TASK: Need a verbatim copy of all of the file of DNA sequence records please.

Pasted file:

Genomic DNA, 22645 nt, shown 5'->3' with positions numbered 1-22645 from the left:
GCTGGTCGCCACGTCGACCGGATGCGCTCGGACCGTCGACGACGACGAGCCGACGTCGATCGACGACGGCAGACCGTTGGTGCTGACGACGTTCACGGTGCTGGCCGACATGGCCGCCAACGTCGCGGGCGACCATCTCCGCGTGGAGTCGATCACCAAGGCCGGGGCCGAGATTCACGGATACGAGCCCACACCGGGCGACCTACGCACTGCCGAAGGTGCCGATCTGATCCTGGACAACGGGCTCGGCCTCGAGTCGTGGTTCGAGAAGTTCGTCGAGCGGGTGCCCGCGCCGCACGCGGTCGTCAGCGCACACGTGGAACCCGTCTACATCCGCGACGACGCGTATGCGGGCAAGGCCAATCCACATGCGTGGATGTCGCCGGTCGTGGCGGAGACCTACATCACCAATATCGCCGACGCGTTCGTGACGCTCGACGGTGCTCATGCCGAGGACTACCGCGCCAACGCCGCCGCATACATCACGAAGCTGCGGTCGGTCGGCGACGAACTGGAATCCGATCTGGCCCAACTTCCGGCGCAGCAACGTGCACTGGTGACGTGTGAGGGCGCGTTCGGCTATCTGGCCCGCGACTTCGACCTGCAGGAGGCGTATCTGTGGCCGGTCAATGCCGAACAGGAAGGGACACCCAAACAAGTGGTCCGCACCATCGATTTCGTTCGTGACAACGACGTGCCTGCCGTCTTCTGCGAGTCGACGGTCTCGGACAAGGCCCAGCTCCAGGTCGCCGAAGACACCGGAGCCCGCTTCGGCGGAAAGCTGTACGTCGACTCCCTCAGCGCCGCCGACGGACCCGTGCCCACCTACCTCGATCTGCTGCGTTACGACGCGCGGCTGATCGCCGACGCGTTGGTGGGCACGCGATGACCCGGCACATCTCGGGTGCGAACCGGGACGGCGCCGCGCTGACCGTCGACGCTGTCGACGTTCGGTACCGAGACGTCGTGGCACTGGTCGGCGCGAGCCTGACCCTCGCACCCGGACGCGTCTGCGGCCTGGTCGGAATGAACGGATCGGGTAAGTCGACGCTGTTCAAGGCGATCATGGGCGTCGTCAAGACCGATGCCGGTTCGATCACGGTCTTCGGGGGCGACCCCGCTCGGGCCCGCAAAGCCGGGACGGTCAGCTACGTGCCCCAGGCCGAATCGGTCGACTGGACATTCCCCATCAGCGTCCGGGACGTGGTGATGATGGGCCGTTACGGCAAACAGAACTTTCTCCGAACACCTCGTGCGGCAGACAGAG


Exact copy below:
Genomic DNA, 22645 nt, shown 5'->3' with positions numbered 1-22645 from the left:
GCTGGTCGCCACGTCGACCGGATGCGCTCGGACCGTCGACGACGACGAGCCGACGTCGATCGACGACGGCAGACCGTTGGTGCTGACGACGTTCACGGTGCTGGCCGACATGGCCGCCAACGTCGCGGGCGACCATCTCCGCGTGGAGTCGATCACCAAGGCCGGGGCCGAGATTCACGGATACGAGCCCACACCGGGCGACCTACGCACTGCCGAAGGTGCCGATCTGATCCTGGACAACGGGCTCGGCCTCGAGTCGTGGTTCGAGAAGTTCGTCGAGCGGGTGCCCGCGCCGCACGCGGTCGTCAGCGCACACGTGGAACCCGTCTACATCCGCGACGACGCGTATGCGGGCAAGGCCAATCCACATGCGTGGATGTCGCCGGTCGTGGCGGAGACCTACATCACCAATATCGCCGACGCGTTCGTGACGCTCGACGGTGCTCATGCCGAGGACTACCGCGCCAACGCCGCCGCATACATCACGAAGCTGCGGTCGGTCGGCGACGAACTGGAATCCGATCTGGCCCAACTTCCGGCGCAGCAACGTGCACTGGTGACGTGTGAGGGCGCGTTCGGCTATCTGGCCCGCGACTTCGACCTGCAGGAGGCGTATCTGTGGCCGGTCAATGCCGAACAGGAAGGGACACCCAAACAAGTGGTCCGCACCATCGATTTCGTTCGTGACAACGACGTGCCTGCCGTCTTCTGCGAGTCGACGGTCTCGGACAAGGCCCAGCTCCAGGTCGCCGAAGACACCGGAGCCCGCTTCGGCGGAAAGCTGTACGTCGACTCCCTCAGCGCCGCCGACGGACCCGTGCCCACCTACCTCGATCTGCTGCGTTACGACGCGCGGCTGATCGCCGACGCGTTGGTGGGCACGCGATGACCCGGCACATCTCGGGTGCGAACCGGGACGGCGCCGCGCTGACCGTCGACGCTGTCGACGTTCGGTACCGAGACGTCGTGGCACTGGTCGGCGCGAGCCTGACCCTCGCACCCGGACGCGTCTGCGGCCTGGTCGGAATGAACGGATCGGGTAAGTCGACGCTGTTCAAGGCGATCATGGGCGTCGTCAAGACCGATGCCGGTTCGATCACGGTCTTCGGGGGCGACCCCGCTCGGGCCCGCAAAGCCGGGACGGTCAGCTACGTGCCCCAGGCCGAATCGGTCGACTGGACATTCCCCATCAGCGTCCGGGACGTGGTGATGATGGGCCGTTACGGCAAACAGAACTTTCTCCGAACACCTCGTGCGGCAGACAGAG